Friday, November 11, 2011


It is Veteran's Day.

Not just here, but in Europe as well. Originally called Armistice day, it is now called Remembrance day in Europe and Veteran's Day here in the US.

World War One, called then The Great War because they did not know that they would have to number such wars, came to a close on the 11th hour, of the 11the day, of the 11th month of 1918.

There are no surviving Veterans of that awful war. The ages have passed them by and made them a part of our history.

Veteran's Day is now a day of remembrance for all US Veterans of all the Wars that the US has fought.

Every nation that wills to survive must be willing to fight for its survival against hostile nations and forces that would weaken or destroy it. The harsh truth of it is that a nation state must be willing to send its young soldiers into harms way to protect its interest in a hostile world shared with other nations that also have the same obligation to protect themselves.

We must honor those that have been called to preserve our nation. We owe them much.


  1. After WW I, then President Wilson urged Congress to approve of the formation of the League of Nations. We do not know if an international forum for debate and diplomacy would have averted WW II, but it would have been worth the effort. Congress rejected the plan, but neither would other nations allow it to stand, so we cannot lay all blame on them.

  2. Arcadia, thank you for your thoughtful comment.

    It has often been said that "jaw-jaw is better than war-war." I think that may be true. In many cases it may be better to let time pass and passions cool before rash action is taken.

    Unfortunately, I think history is not so inclined to favor such stratagies.

    In the case of World War Two, a war that suggested that such wars may need to be numbered, I think it is highly doubtful that Germany, Japan or Italy would have been been dissuaded by a debating society from taking up arms against weaker nations.

    When Italy invade Ethiopia, both Italy and Ethiopia were members of the League of Nations. Little good that did for Ethiopia as the League proved either unwilling or unable to prevent one of it's member-states from consuming another. Article X of the League of Nations was clearly violated, yet nothing was done to stop Italy. Nothing was done to save Ethiopia.

    After Japan invaded China, the League of Nations recommended that China Negotiate with Japan for a settlement. A sad and tragic policy that proved that the League of Nations was ill equipped to deal with an aggressive nation-state willing to take by force what it wanted. Both China and Japan were original members of the League of Nations.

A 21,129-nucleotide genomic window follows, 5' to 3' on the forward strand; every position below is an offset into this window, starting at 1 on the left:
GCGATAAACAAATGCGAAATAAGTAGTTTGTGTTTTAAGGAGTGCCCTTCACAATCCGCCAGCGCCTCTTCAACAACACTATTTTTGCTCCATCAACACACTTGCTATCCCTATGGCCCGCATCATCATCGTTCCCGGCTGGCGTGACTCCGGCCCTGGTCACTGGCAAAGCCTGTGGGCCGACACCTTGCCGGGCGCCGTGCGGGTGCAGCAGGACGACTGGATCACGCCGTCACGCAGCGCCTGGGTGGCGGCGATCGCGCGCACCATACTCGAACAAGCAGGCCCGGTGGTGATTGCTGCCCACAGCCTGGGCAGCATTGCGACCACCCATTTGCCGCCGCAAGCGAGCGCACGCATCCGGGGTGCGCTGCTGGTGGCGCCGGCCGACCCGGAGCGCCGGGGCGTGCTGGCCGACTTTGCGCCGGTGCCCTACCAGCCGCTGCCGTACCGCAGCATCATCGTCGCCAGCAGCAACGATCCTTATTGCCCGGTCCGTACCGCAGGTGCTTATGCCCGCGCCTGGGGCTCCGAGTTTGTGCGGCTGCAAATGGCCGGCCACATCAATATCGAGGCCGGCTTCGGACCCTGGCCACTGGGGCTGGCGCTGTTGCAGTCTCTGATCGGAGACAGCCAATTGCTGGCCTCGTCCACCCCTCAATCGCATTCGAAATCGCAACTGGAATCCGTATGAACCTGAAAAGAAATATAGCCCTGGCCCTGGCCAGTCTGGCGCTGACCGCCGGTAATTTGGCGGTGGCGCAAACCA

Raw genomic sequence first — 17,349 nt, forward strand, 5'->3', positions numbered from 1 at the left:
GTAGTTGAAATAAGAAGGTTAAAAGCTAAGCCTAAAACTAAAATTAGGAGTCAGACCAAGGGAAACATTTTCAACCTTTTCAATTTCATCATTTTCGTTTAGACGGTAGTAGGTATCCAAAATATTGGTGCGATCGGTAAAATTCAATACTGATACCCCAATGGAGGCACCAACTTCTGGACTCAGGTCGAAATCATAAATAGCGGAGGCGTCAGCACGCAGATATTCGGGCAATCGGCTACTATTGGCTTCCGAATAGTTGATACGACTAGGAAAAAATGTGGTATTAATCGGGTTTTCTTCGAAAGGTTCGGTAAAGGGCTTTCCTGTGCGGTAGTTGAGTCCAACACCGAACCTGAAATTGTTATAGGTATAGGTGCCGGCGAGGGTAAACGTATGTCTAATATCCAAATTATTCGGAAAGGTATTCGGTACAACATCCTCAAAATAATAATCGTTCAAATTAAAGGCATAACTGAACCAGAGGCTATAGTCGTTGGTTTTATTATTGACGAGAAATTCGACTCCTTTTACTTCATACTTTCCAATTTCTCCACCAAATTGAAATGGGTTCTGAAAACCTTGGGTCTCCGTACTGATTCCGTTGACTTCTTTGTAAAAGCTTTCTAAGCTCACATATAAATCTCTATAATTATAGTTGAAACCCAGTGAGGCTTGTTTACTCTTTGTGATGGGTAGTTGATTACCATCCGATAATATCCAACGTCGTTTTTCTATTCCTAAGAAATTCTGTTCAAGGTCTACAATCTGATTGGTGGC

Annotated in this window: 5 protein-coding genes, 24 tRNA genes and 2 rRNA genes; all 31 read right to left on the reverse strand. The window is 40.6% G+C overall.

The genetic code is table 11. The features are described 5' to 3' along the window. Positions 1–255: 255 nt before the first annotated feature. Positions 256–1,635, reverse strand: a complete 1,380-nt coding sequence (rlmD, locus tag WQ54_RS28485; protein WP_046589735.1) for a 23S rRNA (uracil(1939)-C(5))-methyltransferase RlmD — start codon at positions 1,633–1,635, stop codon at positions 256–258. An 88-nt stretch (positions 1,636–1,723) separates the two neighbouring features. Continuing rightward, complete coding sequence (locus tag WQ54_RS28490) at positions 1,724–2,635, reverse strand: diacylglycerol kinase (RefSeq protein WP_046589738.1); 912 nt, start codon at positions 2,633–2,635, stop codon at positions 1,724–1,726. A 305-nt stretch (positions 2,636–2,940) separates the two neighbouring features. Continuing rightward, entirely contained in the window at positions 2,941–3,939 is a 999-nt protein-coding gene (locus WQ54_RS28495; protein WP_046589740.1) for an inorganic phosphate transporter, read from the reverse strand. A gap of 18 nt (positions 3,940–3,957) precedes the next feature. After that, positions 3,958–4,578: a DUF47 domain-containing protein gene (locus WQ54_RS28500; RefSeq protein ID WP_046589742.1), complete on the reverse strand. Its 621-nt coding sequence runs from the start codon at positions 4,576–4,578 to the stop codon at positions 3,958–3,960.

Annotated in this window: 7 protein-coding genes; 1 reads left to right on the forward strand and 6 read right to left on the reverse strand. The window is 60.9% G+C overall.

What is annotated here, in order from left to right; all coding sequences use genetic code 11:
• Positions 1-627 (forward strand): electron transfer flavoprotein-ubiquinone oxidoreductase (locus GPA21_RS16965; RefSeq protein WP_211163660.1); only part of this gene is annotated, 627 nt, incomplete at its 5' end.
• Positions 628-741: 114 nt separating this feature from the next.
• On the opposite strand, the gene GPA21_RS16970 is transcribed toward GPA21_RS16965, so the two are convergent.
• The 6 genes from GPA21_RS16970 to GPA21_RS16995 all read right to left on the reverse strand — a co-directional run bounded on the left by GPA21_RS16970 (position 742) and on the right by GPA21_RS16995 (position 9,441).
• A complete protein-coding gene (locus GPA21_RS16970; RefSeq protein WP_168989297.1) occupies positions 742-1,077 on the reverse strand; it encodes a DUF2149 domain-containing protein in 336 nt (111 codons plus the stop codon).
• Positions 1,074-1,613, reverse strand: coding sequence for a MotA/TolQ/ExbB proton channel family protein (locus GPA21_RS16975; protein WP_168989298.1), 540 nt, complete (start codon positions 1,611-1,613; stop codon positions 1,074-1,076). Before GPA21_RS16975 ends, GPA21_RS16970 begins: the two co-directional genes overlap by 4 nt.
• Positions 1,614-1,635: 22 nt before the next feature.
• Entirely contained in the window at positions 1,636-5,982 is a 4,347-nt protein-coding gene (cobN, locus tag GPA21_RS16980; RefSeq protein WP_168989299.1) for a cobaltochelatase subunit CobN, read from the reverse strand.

From 1926 to October of 1933, Germany was a member of the League of Nations. At the time Germany withdrew from the League of Nations, Hitler's had effectively taken over the government of Germany. The League of Nations was unable to do much about Hitler and Germany but watch impotently from the side lines.

    So much jaw-jaw, so little action. War became inevitable.

    And after all of that, lets go back to Article X of the League of Nations. This article proved central to why the League of Nations was not approved by the US Senate.

    World War One proceeded out of treaty obligations in Europe that were triggered when a minor prince-ling of an anachronistic empire was gunned down by a Serbian separatist in Sarajevo. Treaties that obliged nations to take up arms against one another cascaded into a cataclysmic war that would tear Europe apart. Treaties that compelled signature nations to fight one another even if the particulars that started the whole damnable thing had little or nothing to do with them.

    Article X of the Covenant of the League of Nations

    -The Members of the League undertake to respect and preserve as against external aggression the territorial integrity and existing political independence of all Members of the League. In the case of any such aggression or in case of any threat or danger of such aggression the Council shall advise upon the means by which this obligation shall be fulfilled.

    I am sure that to many members of the US Senate, this read to them like Deja Vu all over again.

    The US had just been through a god-awful-horrible-abomination of a war resulting from such clauses in treaties.

    Did the Senators hear in their minds George Washington's warnings against permanent alliances and foreign entanglements? Did they stop to ponder what other Gavrilo Princip's were waiting in the wings to set the whole world again to war over what would other wise be a minor incident of remote and obscure import?

    Should we be more surprised by the Senate's rejection of the treaty or of the rest of the world's eagerness to sign onto it?

  3. Continued, . . .

    I believe that The League of Nations was designed and promoted with the best of intentions and with the utmost sincerity of its proponents. I also believe that many people would so much prefer a world run by polite and genteel people that they forget just how awful and brutal we really are at heart.

    Much to our misery, we live in a world where nation-states exist side by side in a hobbesian nightmare ruled by force and bloodshed. As our ten thousand plus year history has proven again and again, every-time some well intentioned idealist thinks that all nations should and can live like brothers and friends, some evil opportunistic bastard comes along and sticks a knife in his back.

    Though I dearly wish it were other wise, I believe that no matter how much we may want or try, we can not live like angels, only like humans, and much grief and blood would be spared if we were more content with our mortal condition.


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